The UK’s Article 50 letter gave some clues:

Thus the PM’s core idea:

But we also propose a bold and ambitious Free Trade Agreement between the United Kingdom and the European Union. This should be of greater scope and ambition than any such agreement before it so that it covers sectors crucial to our linked economies such as financial services and network industries. This will require detailed technical talks, but as the UK is an existing EU member state, both sides have regulatory frameworks and standards that already match.

In other words, something that looks pretty much like a new Single Market Plus, but wearing different legal trousers? Not unattractive if it can be pulled off – a model for future EU relations with eg Russia and Turkey too? Why, that might turn into something like Europe 2.0 haha.

We should therefore prioritise how we manage the evolution of our regulatory frameworks to maintain a fair and open trading environment, and how we resolve disputes.

In other words, not supreme European Court of Justice jurisdiction as per the Single Market. But, maybe, a way can be found to have the ECJ and UK judges closely cooperating on such things? Maybe not so different from what we have now in terms of likely outcomes and process, but done on a very different philosophical basis?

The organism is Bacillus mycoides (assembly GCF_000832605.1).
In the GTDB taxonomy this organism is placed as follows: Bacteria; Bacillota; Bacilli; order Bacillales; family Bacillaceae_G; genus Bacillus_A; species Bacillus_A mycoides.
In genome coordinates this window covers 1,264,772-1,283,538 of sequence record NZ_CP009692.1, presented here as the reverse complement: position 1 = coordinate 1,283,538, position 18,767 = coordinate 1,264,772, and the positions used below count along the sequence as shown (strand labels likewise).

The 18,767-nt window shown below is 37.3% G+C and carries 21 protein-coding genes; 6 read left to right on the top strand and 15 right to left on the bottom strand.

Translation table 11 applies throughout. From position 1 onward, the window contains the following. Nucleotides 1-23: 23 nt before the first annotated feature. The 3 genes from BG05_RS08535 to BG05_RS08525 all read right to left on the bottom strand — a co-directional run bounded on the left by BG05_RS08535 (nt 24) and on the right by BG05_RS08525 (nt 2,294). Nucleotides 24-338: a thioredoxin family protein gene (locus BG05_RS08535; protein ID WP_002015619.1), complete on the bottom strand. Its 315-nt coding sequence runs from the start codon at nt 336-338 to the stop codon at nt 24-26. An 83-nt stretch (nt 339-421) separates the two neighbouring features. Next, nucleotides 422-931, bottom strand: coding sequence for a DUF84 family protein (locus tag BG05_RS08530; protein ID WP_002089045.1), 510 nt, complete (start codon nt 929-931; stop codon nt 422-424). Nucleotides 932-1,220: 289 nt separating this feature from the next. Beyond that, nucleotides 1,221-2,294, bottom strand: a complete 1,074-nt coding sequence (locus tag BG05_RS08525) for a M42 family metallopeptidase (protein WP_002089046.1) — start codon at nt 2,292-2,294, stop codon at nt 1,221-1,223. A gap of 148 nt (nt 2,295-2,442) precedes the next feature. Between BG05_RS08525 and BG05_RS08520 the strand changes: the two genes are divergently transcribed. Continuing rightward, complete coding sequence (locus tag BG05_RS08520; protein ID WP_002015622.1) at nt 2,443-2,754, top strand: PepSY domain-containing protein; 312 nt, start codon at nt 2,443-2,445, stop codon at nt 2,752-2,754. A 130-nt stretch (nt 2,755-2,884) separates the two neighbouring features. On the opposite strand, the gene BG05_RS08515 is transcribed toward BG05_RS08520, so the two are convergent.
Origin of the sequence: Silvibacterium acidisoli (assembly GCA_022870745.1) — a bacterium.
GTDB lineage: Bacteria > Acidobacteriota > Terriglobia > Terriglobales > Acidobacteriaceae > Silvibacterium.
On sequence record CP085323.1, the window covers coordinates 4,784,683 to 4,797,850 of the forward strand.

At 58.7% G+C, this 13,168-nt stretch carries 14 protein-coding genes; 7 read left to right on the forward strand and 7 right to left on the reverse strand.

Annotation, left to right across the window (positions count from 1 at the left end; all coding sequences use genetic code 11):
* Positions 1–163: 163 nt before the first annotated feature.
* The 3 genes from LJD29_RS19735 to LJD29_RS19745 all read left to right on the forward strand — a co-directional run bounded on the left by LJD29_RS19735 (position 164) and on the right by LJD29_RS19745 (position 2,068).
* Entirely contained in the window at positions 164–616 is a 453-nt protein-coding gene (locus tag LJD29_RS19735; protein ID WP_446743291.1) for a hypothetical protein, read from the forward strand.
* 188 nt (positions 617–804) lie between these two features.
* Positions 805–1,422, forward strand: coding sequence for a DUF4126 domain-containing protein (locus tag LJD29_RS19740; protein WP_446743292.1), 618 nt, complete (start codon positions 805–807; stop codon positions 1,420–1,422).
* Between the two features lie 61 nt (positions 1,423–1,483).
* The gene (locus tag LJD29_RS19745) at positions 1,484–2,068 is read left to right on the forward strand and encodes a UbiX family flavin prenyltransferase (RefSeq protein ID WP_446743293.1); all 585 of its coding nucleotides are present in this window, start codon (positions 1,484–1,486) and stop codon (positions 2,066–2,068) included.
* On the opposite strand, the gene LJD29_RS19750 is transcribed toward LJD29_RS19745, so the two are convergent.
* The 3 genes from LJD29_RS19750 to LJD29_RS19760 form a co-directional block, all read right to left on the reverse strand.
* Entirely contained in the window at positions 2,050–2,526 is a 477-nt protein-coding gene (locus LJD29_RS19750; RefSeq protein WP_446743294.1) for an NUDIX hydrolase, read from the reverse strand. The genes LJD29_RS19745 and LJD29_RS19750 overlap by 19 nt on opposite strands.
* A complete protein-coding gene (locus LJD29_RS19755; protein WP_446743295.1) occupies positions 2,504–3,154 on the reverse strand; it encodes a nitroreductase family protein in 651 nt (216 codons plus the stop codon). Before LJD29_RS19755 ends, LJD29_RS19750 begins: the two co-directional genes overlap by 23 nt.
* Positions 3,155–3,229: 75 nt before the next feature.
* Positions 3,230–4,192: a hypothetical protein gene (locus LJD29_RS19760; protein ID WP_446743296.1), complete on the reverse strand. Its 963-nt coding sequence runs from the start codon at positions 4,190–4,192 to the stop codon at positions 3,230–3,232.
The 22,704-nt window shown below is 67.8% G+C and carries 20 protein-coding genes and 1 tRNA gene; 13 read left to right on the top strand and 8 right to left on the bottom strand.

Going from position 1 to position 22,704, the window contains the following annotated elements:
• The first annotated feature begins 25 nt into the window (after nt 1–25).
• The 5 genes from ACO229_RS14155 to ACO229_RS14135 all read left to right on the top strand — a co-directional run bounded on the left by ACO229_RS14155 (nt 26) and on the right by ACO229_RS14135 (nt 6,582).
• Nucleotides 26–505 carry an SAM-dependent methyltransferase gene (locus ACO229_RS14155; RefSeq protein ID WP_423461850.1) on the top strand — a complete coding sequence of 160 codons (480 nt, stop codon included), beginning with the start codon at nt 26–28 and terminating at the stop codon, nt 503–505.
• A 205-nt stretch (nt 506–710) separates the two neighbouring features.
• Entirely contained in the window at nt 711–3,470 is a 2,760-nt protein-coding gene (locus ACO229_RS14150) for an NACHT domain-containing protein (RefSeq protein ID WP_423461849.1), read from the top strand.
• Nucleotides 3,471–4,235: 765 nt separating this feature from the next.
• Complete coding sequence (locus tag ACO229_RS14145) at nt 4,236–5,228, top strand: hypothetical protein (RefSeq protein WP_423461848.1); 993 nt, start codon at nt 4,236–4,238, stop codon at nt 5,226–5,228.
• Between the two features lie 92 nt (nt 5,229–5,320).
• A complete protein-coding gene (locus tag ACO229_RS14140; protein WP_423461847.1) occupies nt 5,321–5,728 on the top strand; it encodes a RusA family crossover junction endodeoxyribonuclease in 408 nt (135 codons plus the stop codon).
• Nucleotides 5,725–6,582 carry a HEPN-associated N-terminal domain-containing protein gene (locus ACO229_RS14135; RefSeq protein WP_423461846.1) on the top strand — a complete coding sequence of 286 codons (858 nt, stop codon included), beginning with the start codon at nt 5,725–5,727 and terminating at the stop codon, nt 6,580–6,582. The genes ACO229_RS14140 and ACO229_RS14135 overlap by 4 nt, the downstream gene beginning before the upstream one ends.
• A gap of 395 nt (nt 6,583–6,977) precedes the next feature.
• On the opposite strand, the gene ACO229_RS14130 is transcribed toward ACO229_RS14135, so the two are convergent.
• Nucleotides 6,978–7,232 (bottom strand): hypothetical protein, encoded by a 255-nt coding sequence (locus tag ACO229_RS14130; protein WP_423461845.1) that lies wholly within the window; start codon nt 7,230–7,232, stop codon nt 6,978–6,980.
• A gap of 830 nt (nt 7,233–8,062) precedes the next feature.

My sense (but I am not following it all closely and not talking to anyone who is) is that Theresa May can live with almost any outcome that gets rid of direct ECJ jurisdiction and allows the UK to present itself as having new ‘controls’ over the rights of EU citizens to live and work (and vote) in the UK. Note that it could be possible to agree some form of ’emergency brake’ migration controls but then not in fact apply them. In other words, in this and most areas keep much of what we have now, but wearing different legal trousers:

  • Nothing drastic changes in substance – result presented as a major change

One way or the other, we’ll have to wait a few months after the UK election to see how it all starts to shape up.

I would love to see a more reasoned analysis of Corbyn’s flaws … I guess this is just your dislike of reasonableness on display.

It takes a steely nerve to present Jeremy Corbyn as someone representing or articulating reasonableness, when every few minutes more examples emerge of his repellant sucking-up to virtually every anti-Western anti-liberal fanaticism down the decades, something that has not escaped his own Labour colleagues:

“It is almost unbelievable that any Labour MP would participate in a ceremony honouring a man involved in the vicious murder of innocent Israeli athletes … this appears to be part of a very disturbing pattern of behaviour”.

So it’s incontestable that Jeremy Corbyn who managed a mighty two Es at A-Level despite a privileged education is stuck in his own malignantly ignorant prep-school Marxism. He’s proud of it! But insofar as he tries now to justify his lifetime hanging out with IRA, Hamas and other terrorists, he does it by asserting that such contacts promote ‘dialogue’.